• I agree. We've been hearing about the miraculous strength to weight, low-calorie sweetening, non-stick and other properties of graphene for decades. Yet bridges are still built of steel, bullet-resistant vests are still Kevlar. Seems like it works great at lab / microscale but does not scale-up nicely to commercial applications. Can someone who actually knows what they are talking about (I know, I know; I'm on /., silly me) clue us in on what the difficulties are with commercializing graphene?
      • The key question is: WHY?
        Why would anyone want to replace Kevlar ? Working technology, the whole production line from creating raw Kevlar to materials used in clothing and finally crafting the clothing does already exist!
        So, what would be the benefit except spending lots of money in replacing a production line/industry with another one?
        Oh, at some point ... perhaps, perhaps not ... graphene might be cheaper ... obviously we are not at that point yet!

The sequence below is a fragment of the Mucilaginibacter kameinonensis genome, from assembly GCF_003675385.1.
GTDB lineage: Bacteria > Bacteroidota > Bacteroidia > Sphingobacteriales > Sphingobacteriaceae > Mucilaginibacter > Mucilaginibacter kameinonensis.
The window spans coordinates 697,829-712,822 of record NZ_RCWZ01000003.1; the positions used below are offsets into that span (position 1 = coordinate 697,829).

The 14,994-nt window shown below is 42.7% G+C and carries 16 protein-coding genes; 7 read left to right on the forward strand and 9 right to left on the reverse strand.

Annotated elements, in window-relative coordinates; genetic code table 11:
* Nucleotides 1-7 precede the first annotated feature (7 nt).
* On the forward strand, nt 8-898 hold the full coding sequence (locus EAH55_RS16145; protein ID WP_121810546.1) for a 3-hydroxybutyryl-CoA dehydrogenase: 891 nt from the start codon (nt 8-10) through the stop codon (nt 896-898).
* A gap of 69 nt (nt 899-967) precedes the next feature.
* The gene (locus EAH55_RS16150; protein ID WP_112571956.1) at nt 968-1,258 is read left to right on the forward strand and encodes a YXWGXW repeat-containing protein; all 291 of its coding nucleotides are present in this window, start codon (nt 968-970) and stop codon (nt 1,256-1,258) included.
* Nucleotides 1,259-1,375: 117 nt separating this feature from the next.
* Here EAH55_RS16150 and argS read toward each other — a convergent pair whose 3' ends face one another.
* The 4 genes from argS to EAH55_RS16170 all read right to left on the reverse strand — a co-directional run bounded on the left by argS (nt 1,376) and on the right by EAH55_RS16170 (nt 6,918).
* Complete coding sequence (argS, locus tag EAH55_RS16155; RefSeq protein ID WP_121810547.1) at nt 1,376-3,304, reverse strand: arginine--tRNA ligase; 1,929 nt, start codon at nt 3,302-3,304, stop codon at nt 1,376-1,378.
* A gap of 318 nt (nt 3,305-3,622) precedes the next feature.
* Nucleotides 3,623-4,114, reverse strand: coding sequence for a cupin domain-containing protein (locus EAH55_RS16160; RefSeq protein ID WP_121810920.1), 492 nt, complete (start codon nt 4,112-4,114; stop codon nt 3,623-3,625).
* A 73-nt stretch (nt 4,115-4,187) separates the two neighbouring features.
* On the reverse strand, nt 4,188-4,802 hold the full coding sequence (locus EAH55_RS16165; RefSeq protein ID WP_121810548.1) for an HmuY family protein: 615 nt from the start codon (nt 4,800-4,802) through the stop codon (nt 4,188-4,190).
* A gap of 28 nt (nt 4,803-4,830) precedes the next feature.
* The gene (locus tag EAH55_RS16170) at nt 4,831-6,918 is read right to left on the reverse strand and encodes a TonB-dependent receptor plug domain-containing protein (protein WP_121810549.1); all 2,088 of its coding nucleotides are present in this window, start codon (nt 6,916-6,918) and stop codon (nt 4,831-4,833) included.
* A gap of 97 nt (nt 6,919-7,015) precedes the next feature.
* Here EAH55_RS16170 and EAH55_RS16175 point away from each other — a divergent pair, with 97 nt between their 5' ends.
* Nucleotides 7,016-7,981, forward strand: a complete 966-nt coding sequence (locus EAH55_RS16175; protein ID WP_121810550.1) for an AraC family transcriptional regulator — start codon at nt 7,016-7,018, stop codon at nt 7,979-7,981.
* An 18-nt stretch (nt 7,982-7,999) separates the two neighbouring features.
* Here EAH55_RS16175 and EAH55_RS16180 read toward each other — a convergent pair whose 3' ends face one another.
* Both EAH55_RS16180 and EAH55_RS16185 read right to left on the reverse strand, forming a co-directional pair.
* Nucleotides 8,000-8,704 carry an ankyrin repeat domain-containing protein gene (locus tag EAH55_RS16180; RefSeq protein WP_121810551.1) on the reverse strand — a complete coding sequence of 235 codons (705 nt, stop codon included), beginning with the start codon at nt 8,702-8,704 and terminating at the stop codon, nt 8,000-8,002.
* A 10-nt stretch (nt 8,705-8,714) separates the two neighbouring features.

I doubt we even have a process creating graphene in such q

    • by tulcod ( 1056476 ) on Sunday November 30, 2014 @04:47AM (#48489731)

      Essentially, right now it is really really difficult to work with graphene on an industrial scale.

      If you want to work with it in the lab, you get yourself some graphite (essentially pencil lead), some scotch tape, some solvents and you're done. It is dirt cheap and, given a good microscope and a steady hand, not too difficult to work with.

      But of course this is no way to work with it on any larger scale. You want to be able to produce a certain amount of it, reliably and precisely. No flaws in the graphene crystal. No multi-layer graphene (which in fact is one of the toughest things to avoid).

      This is all really difficult right now.

      The situation was similar for transistors, if you recall: the first solid-state transistor was invented in 1947 (by 1956 Nobel prize winners John Bardeen, Walter Brattain and William Shockley), but it took until the 1960s for ICs to take off (Jack Kilby, 2000 Nobel prize winner, is usually pointed out as the culprit). It took until 2004 (!) for the first single-layer graphene to be isolated (by 2010 Nobel prize winners Andre Geim and Kostya Novoselov). So expect the first industrial application of graphene somewhere around the end of this decade, and some patent wars around 2019-2025, and then a Nobel prize for the inventor of whatever industrial process we will be using, around 2040.